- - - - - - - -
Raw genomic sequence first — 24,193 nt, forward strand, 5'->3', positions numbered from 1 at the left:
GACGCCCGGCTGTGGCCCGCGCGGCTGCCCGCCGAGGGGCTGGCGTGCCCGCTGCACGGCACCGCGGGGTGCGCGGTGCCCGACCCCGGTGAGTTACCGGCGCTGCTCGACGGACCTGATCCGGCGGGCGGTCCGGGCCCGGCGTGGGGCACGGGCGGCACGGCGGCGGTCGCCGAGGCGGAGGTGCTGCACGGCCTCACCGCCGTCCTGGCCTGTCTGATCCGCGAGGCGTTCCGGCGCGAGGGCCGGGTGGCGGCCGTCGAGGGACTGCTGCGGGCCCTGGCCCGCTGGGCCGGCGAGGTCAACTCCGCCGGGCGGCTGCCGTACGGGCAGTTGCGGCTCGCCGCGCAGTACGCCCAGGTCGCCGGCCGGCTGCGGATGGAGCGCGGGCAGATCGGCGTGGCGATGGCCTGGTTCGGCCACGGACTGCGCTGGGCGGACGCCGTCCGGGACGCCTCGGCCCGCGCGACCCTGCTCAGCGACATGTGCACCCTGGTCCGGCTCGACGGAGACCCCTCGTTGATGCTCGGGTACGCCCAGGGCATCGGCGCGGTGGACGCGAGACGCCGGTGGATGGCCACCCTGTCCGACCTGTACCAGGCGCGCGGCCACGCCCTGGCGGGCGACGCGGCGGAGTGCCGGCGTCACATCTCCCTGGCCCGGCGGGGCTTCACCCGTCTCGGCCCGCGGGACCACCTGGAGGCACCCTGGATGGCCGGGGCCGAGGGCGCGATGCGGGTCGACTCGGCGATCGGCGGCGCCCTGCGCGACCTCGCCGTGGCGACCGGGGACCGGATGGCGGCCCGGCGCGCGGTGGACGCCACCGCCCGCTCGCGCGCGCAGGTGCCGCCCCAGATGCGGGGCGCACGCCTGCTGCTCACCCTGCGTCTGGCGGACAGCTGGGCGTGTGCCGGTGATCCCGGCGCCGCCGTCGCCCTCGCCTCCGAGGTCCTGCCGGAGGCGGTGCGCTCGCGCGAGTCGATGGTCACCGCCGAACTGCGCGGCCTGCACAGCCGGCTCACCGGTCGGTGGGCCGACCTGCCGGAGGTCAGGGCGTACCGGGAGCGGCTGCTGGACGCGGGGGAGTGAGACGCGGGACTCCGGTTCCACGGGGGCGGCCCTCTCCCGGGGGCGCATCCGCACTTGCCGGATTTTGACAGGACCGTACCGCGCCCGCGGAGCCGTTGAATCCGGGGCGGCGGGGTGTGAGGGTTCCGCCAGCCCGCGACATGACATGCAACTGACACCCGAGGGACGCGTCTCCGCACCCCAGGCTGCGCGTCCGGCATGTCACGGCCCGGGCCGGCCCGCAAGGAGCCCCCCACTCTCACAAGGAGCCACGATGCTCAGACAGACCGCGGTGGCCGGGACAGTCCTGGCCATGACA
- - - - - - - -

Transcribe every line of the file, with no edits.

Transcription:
Raw genomic sequence first — 24,193 nt, forward strand, 5'->3', positions numbered from 1 at the left:
GACGCCCGGCTGTGGCCCGCGCGGCTGCCCGCCGAGGGGCTGGCGTGCCCGCTGCACGGCACCGCGGGGTGCGCGGTGCCCGACCCCGGTGAGTTACCGGCGCTGCTCGACGGACCTGATCCGGCGGGCGGTCCGGGCCCGGCGTGGGGCACGGGCGGCACGGCGGCGGTCGCCGAGGCGGAGGTGCTGCACGGCCTCACCGCCGTCCTGGCCTGTCTGATCCGCGAGGCGTTCCGGCGCGAGGGCCGGGTGGCGGCCGTCGAGGGACTGCTGCGGGCCCTGGCCCGCTGGGCCGGCGAGGTCAACTCCGCCGGGCGGCTGCCGTACGGGCAGTTGCGGCTCGCCGCGCAGTACGCCCAGGTCGCCGGCCGGCTGCGGATGGAGCGCGGGCAGATCGGCGTGGCGATGGCCTGGTTCGGCCACGGACTGCGCTGGGCGGACGCCGTCCGGGACGCCTCGGCCCGCGCGACCCTGCTCAGCGACATGTGCACCCTGGTCCGGCTCGACGGAGACCCCTCGTTGATGCTCGGGTACGCCCAGGGCATCGGCGCGGTGGACGCGAGACGCCGGTGGATGGCCACCCTGTCCGACCTGTACCAGGCGCGCGGCCACGCCCTGGCGGGCGACGCGGCGGAGTGCCGGCGTCACATCTCCCTGGCCCGGCGGGGCTTCACCCGTCTCGGCCCGCGGGACCACCTGGAGGCACCCTGGATGGCCGGGGCCGAGGGCGCGATGCGGGTCGACTCGGCGATCGGCGGCGCCCTGCGCGACCTCGCCGTGGCGACCGGGGACCGGATGGCGGCCCGGCGCGCGGTGGACGCCACCGCCCGCTCGCGCGCGCAGGTGCCGCCCCAGATGCGGGGCGCACGCCTGCTGCTCACCCTGCGTCTGGCGGACAGCTGGGCGTGTGCCGGTGATCCCGGCGCCGCCGTCGCCCTCGCCTCCGAGGTCCTGCCGGAGGCGGTGCGCTCGCGCGAGTCGATGGTCACCGCCGAACTGCGCGGCCTGCACAGCCGGCTCACCGGTCGGTGGGCCGACCTGCCGGAGGTCAGGGCGTACCGGGAGCGGCTGCTGGACGCGGGGGAGTGAGACGCGGGACTCCGGTTCCACGGGGGCGGCCCTCTCCCGGGGGCGCATCCGCACTTGCCGGATTTTGACAGGACCGTACCGCGCCCGCGGAGCCGTTGAATCCGGGGCGGCGGGGTGTGAGGGTTCCGCCAGCCCGCGACATGACATGCAACTGACACCCGAGGGACGCGTCTCCGCACCCCAGGCTGCGCGTCCGGCATGTCACGGCCCGGGCCGGCCCGCAAGGAGCCCCCCACTCTCACAAGGAGCCACGATGCTCAGACAGACCGCGGTGGCCGGGACAGTCCTGGCCATGACA